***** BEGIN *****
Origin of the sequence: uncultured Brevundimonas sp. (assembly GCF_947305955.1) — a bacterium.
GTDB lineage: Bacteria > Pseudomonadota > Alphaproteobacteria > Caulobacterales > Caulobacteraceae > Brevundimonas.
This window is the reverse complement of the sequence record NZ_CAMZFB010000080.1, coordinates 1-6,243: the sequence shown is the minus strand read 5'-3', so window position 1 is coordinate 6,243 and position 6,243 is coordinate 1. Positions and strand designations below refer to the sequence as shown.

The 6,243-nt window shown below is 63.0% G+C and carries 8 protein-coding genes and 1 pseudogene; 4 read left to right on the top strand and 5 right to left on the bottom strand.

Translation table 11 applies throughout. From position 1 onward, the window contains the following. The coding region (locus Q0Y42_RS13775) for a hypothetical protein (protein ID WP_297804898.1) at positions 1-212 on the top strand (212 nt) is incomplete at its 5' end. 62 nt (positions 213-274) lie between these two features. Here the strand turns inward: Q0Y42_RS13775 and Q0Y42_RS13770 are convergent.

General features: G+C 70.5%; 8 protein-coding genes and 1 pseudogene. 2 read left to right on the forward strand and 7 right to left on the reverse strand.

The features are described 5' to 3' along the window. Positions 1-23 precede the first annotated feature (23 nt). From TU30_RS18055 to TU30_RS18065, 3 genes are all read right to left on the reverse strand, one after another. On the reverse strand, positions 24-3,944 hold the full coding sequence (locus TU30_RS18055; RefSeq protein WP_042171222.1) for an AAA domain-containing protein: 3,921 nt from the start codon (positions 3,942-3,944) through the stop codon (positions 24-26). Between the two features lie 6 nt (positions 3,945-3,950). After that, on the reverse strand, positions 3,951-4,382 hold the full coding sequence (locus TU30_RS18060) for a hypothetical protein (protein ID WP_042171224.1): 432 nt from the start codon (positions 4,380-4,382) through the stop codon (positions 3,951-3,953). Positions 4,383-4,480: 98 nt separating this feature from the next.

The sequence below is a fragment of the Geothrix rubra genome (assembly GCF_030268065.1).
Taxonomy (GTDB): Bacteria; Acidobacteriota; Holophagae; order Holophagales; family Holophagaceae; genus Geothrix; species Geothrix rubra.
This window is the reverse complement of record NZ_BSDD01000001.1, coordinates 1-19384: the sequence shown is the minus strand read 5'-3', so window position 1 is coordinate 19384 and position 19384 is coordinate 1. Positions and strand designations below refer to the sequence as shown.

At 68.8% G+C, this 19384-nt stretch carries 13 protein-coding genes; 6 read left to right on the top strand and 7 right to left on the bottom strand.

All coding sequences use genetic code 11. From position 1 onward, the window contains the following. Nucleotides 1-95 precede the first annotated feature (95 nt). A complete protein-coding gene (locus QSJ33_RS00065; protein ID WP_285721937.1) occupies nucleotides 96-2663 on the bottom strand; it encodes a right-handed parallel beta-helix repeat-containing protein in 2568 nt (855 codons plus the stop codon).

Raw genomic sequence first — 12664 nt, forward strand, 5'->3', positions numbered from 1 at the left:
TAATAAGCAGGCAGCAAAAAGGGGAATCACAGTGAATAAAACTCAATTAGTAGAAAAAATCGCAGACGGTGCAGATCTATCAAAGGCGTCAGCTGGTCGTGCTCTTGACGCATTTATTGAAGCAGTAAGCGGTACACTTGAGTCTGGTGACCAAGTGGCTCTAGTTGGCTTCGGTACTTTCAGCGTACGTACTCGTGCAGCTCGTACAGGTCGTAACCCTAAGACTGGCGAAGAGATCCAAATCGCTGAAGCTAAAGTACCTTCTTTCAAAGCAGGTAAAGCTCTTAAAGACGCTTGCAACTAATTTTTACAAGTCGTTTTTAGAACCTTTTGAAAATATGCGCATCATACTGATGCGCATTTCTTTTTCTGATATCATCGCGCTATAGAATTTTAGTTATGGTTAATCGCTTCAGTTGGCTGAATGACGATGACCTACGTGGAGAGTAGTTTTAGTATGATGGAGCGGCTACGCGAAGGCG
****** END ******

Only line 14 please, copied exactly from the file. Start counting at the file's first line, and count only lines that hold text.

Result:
TAATAAGCAGGCAGCAAAAAGGGGAATCACAGTGAATAAAACTCAATTAGTAGAAAAAATCGCAGACGGTGCAGATCTATCAAAGGCGTCAGCTGGTCGTGCTCTTGACGCATTTATTGAAGCAGTAAGCGGTACACTTGAGTCTGGTGACCAAGTGGCTCTAGTTGGCTTCGGTACTTTCAGCGTACGTACTCGTGCAGCTCGTACAGGTCGTAACCCTAAGACTGGCGAAGAGATCCAAATCGCTGAAGCTAAAGTACCTTCTTTCAAAGCAGGTAAAGCTCTTAAAGACGCTTGCAACTAATTTTTACAAGTCGTTTTTAGAACCTTTTGAAAATATGCGCATCATACTGATGCGCATTTCTTTTTCTGATATCATCGCGCTATAGAATTTTAGTTATGGTTAATCGCTTCAGTTGGCTGAATGACGATGACCTACGTGGAGAGTAGTTTTAGTATGATGGAGCGGCTACGCGAAGGCG